British consumers wasting £222m a year on slow and unreliable broadband, study finds


Households that allow contracts to expire paying an average of £53.40 more annually to persist with standard packages when faster alternative available

As many as four million UK broadband customers are paying more than they need to for their internet connection, staying with standard providers after their contracts expire despite 95 per cent of consumers living within range of faster, more reliable fibre networks, research shows.

One in three consumers are currently not on a contract because it has expired and are paying an average of £53.40 more annually to persist with standard packages when a fibre connection could ultimately prove cheaper and deliver faster speeds, according to the research carried out by price comparison site

In total, £222m is being needlessly squandered on expired standard broadband contracts every year, uSwitch says.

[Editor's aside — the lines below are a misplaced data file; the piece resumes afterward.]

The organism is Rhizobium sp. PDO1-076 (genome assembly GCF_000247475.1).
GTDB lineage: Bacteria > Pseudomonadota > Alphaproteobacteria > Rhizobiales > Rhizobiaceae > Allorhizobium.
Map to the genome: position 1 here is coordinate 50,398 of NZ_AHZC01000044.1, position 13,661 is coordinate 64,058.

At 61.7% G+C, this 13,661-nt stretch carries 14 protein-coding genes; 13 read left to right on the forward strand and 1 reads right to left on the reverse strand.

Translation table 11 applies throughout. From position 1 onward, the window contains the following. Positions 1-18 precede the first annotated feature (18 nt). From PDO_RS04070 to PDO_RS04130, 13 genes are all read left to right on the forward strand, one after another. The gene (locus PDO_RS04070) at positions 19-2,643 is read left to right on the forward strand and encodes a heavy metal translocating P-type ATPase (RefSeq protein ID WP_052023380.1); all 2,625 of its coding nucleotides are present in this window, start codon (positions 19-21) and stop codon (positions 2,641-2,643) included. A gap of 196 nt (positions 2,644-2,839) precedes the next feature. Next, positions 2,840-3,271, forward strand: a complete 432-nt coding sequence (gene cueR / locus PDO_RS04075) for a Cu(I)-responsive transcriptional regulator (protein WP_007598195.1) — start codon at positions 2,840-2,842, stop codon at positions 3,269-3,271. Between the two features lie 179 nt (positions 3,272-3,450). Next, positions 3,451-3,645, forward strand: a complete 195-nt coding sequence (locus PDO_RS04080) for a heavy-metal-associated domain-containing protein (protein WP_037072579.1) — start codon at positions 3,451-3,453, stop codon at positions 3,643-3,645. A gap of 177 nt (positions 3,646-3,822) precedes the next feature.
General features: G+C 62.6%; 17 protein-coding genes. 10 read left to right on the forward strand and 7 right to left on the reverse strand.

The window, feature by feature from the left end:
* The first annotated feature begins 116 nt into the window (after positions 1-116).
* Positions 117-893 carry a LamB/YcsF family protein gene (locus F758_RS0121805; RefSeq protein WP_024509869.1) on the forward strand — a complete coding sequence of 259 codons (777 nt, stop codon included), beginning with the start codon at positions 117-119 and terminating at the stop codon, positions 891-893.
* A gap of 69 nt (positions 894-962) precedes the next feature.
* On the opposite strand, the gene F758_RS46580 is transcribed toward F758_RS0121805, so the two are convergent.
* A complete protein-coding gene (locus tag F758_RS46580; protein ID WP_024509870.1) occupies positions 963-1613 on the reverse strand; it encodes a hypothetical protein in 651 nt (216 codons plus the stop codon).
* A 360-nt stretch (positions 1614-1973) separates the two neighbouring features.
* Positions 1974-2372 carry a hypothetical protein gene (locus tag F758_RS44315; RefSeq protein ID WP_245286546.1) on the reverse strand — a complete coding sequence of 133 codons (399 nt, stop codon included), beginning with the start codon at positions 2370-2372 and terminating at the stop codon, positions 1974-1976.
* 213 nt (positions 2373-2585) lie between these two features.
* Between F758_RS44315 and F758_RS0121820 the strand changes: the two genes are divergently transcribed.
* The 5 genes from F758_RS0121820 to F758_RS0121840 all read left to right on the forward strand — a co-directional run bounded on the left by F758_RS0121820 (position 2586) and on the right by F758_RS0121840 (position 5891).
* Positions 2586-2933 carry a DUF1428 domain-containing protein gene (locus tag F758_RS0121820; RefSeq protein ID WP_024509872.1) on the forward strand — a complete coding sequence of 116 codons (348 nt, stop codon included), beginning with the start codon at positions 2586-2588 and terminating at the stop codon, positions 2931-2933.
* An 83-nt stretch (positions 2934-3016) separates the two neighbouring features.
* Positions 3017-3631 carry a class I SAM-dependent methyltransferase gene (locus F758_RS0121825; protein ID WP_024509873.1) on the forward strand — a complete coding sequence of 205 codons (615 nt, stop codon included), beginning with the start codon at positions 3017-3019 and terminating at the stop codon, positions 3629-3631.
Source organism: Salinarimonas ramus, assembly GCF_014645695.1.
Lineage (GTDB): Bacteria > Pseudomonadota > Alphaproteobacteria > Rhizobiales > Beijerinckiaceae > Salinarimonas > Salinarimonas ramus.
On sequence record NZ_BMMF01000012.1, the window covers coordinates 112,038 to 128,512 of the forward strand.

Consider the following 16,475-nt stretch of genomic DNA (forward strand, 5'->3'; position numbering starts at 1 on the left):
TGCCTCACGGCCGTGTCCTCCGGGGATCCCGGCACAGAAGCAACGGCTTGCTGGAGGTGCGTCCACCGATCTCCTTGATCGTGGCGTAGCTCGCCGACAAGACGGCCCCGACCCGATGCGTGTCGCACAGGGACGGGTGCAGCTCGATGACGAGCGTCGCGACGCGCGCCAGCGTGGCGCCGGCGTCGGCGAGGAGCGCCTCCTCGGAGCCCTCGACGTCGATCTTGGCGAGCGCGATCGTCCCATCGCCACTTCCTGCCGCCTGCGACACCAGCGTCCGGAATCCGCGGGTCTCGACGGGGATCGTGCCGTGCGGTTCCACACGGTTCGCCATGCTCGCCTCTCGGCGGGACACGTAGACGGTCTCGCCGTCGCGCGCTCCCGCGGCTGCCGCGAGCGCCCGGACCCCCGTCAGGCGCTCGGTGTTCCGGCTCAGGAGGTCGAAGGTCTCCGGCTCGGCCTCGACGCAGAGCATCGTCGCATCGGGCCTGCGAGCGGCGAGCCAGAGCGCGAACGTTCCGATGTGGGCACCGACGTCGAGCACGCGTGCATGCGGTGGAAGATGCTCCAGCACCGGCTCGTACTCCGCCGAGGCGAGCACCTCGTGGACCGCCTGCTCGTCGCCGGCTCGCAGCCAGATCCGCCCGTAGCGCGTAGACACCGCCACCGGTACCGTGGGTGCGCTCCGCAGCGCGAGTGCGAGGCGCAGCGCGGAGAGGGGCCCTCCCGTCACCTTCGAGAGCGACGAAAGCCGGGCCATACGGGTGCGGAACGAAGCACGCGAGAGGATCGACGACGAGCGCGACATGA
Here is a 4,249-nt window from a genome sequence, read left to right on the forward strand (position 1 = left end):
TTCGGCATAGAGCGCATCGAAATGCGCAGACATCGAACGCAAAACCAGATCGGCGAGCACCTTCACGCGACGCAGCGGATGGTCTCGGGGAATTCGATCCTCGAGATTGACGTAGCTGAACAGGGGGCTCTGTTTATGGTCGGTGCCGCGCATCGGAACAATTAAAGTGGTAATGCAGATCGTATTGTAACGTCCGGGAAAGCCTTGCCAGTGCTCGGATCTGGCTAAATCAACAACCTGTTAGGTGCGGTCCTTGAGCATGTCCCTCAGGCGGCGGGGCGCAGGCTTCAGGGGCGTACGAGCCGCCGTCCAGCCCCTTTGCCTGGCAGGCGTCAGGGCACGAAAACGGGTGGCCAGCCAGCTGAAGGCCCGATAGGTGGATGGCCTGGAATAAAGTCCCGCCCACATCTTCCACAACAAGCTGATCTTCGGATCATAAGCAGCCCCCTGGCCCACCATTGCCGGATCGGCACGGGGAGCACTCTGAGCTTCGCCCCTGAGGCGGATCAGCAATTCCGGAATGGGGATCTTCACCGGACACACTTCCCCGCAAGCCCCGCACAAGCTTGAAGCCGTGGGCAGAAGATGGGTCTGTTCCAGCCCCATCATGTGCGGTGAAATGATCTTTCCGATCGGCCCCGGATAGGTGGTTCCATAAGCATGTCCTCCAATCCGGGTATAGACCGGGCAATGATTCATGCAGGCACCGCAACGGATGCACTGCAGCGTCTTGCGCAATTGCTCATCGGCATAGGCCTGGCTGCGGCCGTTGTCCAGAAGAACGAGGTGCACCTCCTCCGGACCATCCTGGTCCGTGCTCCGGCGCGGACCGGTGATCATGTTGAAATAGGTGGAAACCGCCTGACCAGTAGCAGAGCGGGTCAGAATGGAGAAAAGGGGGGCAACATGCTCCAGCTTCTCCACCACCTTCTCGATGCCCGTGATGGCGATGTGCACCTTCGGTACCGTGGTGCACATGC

While fibre contracts are on average £6.25 per month more expensive than standard packages, the sudden up-tick in charging when contracts expire is far more severe with the latter option.

Standard subscribers can face a price jump of as much 51 per cent after expiration, comparing unfavourably with the 31 per cent increase typically seen by those with fibre deals, according to the website.

In the worst case scenario identified by uSwitch, subscribers to Sky’s standard Unlimited Broadband saw a 98 per cent jump in charging when their original agreement ends – although the hike is inflated in this case as it relates to customers who had taken up a special introductory offer in the first instance.

Ofcom is currently considering whether to order BT to reduce the wholesale price the telecoms giant charges providers for access to its superfast Openreach network by £20 a year.

If the ruling is given the go-head, fibre customers should see the saving reflected in their bills, a further incentive for those considering switching their allegiances to do so.

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